Factors affecting pharmacology learning in integrated PBL in diverse medical students: a mixed methods study

BMC Med Educ. 2024 Mar 21;24(1):324. doi: 10.1186/s12909-024-05289-2.


Introduction: Problem-based learning (PBL) was introduced to address passive teaching limitations. However, it is not fully characterised as a teaching modality in pharmacology. The present study investigated the factors affecting pharmacology learning in an integrated PBL-based curriculum in diverse learners.

Methods: Year 1 undergraduate medical students from two cohorts at St. George's University of London and University of Nicosia, participated. Statistical analysis of pharmacology knowledge scores, at the beginning (pre-test) and end of the academic year (post-test), investigated readiness to benefit from PBL based on diverse student characteristics (educational background, age, gender, country of origin, ethnicity, native language, PBL experience). Focus groups/interviews and a survey investigated aspects of integrated PBL impacting learning in depth.

Results: Pre- and post-test scores were positively correlated. Students with biomedical sciences degrees performed better at the pharmacology pre- and post-tests, while post-graduate degree holders performed better only at the pre-test. Effect size was of moderate magnitude. However, progress in learning (post-test performance after controlling for pre-test scores) was unaffected. Qualitative analysis revealed three major themes: 1) PBL as a learning environment; 2) PBL as a learning environment in pharmacology; and 3) PBL as a learning environment and confidence in prescribing. Under theme one, skill development, knowledge acquisition through collaboration and self-directed learning, group dynamics and preferred teaching methods were discussed. Under theme two, contextual learning, depth of knowledge and material correctness were raised. Under theme 3, students expressed variability in prescribing confidence. They perceived that learning could be improved by better integration, further references earlier on, more lectures and PBL facilitators with greater content expertise. The survey findings were consistent with those from focus groups/interviews.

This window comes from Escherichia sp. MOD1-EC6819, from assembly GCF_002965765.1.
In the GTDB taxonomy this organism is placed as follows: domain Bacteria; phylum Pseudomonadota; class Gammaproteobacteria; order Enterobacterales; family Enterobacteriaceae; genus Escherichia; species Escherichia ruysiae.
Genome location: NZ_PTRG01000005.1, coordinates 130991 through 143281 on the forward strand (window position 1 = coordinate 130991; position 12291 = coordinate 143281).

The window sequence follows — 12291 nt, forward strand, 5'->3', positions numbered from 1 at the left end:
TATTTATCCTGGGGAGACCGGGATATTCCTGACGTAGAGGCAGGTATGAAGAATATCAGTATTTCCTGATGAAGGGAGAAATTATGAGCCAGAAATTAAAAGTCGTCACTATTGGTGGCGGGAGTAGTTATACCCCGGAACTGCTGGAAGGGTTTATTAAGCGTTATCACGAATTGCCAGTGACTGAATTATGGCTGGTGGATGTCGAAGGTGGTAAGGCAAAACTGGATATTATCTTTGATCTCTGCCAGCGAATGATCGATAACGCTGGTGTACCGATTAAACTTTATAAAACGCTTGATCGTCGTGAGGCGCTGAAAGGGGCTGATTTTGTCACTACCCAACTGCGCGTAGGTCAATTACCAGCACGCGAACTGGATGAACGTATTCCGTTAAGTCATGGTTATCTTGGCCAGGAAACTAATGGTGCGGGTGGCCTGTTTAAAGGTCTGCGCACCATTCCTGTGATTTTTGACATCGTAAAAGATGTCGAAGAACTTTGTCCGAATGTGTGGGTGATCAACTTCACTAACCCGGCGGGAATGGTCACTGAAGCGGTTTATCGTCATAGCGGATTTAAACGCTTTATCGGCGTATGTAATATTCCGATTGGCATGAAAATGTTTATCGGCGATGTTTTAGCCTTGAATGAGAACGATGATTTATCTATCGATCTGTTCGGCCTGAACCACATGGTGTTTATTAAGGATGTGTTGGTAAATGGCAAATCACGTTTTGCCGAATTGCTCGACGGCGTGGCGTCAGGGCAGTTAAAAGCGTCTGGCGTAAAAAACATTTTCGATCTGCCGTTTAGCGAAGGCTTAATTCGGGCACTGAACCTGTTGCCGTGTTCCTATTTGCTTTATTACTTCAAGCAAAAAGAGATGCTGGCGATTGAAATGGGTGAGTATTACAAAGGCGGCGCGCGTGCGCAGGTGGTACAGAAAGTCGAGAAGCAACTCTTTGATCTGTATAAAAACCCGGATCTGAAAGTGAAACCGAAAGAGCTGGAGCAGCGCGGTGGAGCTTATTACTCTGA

Conclusion: Pharmacology learning in a PBL-based curriculum is facilitated by constructive, collaborative and contextual learning. While baseline pharmacology knowledge may be advantageous, the other aforementioned characteristics studied may not affect readiness to benefit from PBL. However, further instructional scaffolding is needed, for example through further resources, lectures and self-assessment. The results from our study can inform evidence-based curriculum reform to support student learning further. Addressing learning needs could ultimately contribute to reducing medication errors through effective training of future prescribers.

Keywords: Basic science education; Mixed-methods; Personal characteristics/attitudes; Pharmacology; Prescribing; Problem-based-learning.

MeSH terms

  • Curriculum
  • Education, Medical, Undergraduate* / methods
  • Humans
  • Learning
  • Problem-Based Learning
  • Students, Medical*